Edited by András Koltay and Paul Wragg
Chapter 25: Defamation and privacy law in Japan – from a comparative perspective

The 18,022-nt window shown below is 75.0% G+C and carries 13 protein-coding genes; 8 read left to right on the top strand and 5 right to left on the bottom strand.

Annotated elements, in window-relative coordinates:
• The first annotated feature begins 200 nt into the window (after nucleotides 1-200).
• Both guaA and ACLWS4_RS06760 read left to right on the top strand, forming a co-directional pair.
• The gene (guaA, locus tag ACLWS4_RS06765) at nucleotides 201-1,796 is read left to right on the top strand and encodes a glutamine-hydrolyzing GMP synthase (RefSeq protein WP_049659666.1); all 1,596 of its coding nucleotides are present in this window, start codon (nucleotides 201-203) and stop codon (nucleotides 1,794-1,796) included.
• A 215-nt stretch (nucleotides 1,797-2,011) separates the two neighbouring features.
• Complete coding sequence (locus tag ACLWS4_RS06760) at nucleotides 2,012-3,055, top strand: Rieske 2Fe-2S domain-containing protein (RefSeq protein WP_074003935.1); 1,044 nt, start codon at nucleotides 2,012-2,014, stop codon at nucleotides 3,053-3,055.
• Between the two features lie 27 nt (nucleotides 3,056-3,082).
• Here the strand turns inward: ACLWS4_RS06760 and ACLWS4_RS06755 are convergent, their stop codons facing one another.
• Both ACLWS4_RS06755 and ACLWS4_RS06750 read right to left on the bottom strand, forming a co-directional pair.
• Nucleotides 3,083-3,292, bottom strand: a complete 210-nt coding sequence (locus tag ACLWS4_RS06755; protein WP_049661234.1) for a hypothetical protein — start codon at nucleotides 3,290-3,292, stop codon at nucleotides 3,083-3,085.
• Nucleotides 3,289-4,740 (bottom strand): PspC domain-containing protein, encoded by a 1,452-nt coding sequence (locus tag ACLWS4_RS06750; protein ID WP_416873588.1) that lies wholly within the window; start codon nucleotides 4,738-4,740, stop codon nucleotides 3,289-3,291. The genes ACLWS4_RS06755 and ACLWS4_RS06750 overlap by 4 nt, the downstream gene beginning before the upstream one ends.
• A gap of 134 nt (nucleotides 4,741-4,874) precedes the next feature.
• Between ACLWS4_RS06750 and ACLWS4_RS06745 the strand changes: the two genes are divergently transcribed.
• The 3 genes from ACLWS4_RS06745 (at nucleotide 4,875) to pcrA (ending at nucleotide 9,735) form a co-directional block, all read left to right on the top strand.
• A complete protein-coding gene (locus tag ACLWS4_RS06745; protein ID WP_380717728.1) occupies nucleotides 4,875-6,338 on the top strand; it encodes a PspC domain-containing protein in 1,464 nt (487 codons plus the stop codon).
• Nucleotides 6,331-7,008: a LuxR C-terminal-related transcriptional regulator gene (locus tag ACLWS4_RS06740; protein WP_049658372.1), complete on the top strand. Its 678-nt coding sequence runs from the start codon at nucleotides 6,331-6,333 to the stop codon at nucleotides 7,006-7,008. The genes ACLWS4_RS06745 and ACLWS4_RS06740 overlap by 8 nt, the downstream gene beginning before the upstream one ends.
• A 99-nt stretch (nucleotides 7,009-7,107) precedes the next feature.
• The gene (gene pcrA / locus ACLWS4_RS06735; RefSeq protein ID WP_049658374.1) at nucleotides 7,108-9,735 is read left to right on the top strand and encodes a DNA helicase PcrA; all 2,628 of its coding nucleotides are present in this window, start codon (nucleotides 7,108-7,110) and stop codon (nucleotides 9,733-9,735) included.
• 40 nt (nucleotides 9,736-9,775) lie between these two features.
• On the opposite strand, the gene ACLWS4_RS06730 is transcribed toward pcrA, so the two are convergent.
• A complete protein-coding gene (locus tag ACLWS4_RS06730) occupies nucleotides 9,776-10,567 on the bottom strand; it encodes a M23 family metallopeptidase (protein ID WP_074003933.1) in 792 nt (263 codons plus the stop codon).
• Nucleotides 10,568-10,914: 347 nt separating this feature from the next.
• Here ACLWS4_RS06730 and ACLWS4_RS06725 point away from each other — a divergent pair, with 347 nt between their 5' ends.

This chapter examines defamation and privacy law in Japan and compares it mainly to the law of the United States (US). The chapter discusses each element of Japanese defamation law in detail and concludes that Japanese law has given stronger protection to reputation and has been harsher on freedom of expression than its US equivalent. For instance, Japanese courts allow public officials to recover damages in defamation suits, which is virtually impossible in the US. The basic structure of privacy protection in Japanese law is similar to the US, but when privacy conflicts with freedom of expression, Japanese courts tend to protect privacy more rigorously than in the US. The author also details problems concerning a recent development of the new media, including online intermediaries’ liabilities and the right to erasure in Japanese law. The Japanese statute grants narrower immunity to intermediaries than the US equivalent. Although there is no explicit reference to the right to erasure in Japanese codes or statutes, the Supreme Court of Japan held that an injunction to delete a search result is available when the interest of privacy apparently outweighs the interest of free expression. In this respect, Japanese law takes a similar position to European law, under which the courts sometimes held that online private information shall be deleted.
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